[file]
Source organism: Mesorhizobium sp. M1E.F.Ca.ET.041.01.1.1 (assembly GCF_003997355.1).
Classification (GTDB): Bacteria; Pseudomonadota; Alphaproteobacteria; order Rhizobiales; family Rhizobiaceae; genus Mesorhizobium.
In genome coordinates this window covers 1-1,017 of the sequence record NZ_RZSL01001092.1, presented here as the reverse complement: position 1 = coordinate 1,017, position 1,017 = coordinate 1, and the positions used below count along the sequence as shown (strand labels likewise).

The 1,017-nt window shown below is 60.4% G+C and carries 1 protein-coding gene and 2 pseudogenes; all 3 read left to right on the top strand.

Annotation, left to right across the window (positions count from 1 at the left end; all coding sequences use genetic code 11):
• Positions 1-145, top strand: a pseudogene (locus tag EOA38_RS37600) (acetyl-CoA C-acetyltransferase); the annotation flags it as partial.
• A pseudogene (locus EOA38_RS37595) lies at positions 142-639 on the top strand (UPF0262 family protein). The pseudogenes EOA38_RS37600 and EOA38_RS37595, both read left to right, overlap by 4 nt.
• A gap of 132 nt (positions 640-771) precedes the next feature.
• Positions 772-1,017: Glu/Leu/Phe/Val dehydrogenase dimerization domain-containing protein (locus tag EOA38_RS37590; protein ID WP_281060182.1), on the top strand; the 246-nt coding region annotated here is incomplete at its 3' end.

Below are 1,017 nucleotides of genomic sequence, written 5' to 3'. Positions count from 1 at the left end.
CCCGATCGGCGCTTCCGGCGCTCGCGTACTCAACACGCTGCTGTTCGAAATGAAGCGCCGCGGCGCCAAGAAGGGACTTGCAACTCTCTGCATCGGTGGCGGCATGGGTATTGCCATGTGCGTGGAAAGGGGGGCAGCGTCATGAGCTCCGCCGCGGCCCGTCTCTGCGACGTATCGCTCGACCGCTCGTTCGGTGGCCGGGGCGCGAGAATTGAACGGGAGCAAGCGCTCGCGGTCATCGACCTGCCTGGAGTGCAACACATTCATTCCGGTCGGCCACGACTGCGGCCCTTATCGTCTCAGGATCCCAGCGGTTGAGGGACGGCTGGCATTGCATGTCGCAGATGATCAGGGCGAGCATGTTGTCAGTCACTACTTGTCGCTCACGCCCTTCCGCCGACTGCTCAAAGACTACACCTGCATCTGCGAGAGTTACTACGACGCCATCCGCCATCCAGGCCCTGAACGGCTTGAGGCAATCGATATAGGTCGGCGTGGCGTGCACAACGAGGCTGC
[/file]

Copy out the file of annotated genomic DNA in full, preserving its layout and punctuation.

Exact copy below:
Source organism: Mesorhizobium sp. M1E.F.Ca.ET.041.01.1.1 (assembly GCF_003997355.1).
Classification (GTDB): Bacteria; Pseudomonadota; Alphaproteobacteria; order Rhizobiales; family Rhizobiaceae; genus Mesorhizobium.
In genome coordinates this window covers 1-1,017 of the sequence record NZ_RZSL01001092.1, presented here as the reverse complement: position 1 = coordinate 1,017, position 1,017 = coordinate 1, and the positions used below count along the sequence as shown (strand labels likewise).

The 1,017-nt window shown below is 60.4% G+C and carries 1 protein-coding gene and 2 pseudogenes; all 3 read left to right on the top strand.

Annotation, left to right across the window (positions count from 1 at the left end; all coding sequences use genetic code 11):
• Positions 1-145, top strand: a pseudogene (locus tag EOA38_RS37600) (acetyl-CoA C-acetyltransferase); the annotation flags it as partial.
• A pseudogene (locus EOA38_RS37595) lies at positions 142-639 on the top strand (UPF0262 family protein). The pseudogenes EOA38_RS37600 and EOA38_RS37595, both read left to right, overlap by 4 nt.
• A gap of 132 nt (positions 640-771) precedes the next feature.
• Positions 772-1,017: Glu/Leu/Phe/Val dehydrogenase dimerization domain-containing protein (locus tag EOA38_RS37590; protein ID WP_281060182.1), on the top strand; the 246-nt coding region annotated here is incomplete at its 3' end.

Below are 1,017 nucleotides of genomic sequence, written 5' to 3'. Positions count from 1 at the left end.
CCCGATCGGCGCTTCCGGCGCTCGCGTACTCAACACGCTGCTGTTCGAAATGAAGCGCCGCGGCGCCAAGAAGGGACTTGCAACTCTCTGCATCGGTGGCGGCATGGGTATTGCCATGTGCGTGGAAAGGGGGGCAGCGTCATGAGCTCCGCCGCGGCCCGTCTCTGCGACGTATCGCTCGACCGCTCGTTCGGTGGCCGGGGCGCGAGAATTGAACGGGAGCAAGCGCTCGCGGTCATCGACCTGCCTGGAGTGCAACACATTCATTCCGGTCGGCCACGACTGCGGCCCTTATCGTCTCAGGATCCCAGCGGTTGAGGGACGGCTGGCATTGCATGTCGCAGATGATCAGGGCGAGCATGTTGTCAGTCACTACTTGTCGCTCACGCCCTTCCGCCGACTGCTCAAAGACTACACCTGCATCTGCGAGAGTTACTACGACGCCATCCGCCATCCAGGCCCTGAACGGCTTGAGGCAATCGATATAGGTCGGCGTGGCGTGCACAACGAGGCTGC